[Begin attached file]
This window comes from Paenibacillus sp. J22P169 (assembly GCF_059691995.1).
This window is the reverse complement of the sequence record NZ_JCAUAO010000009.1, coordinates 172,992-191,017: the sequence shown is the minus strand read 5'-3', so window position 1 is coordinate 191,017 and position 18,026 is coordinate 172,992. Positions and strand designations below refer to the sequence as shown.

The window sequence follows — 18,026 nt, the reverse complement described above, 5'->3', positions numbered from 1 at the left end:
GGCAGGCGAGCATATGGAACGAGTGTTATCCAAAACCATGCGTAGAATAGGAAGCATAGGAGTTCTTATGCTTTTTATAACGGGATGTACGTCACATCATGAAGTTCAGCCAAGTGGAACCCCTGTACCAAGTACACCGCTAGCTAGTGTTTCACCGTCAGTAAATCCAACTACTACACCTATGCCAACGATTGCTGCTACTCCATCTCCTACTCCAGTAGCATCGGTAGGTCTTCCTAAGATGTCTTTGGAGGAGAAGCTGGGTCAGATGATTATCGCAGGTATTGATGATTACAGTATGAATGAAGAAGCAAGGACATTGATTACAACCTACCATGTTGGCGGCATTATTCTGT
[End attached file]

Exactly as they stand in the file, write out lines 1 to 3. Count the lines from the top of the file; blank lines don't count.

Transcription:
This window comes from Paenibacillus sp. J22P169 (assembly GCF_059691995.1).
This window is the reverse complement of the sequence record NZ_JCAUAO010000009.1, coordinates 172,992-191,017: the sequence shown is the minus strand read 5'-3', so window position 1 is coordinate 191,017 and position 18,026 is coordinate 172,992. Positions and strand designations below refer to the sequence as shown.

The window sequence follows — 18,026 nt, the reverse complement described above, 5'->3', positions numbered from 1 at the left end: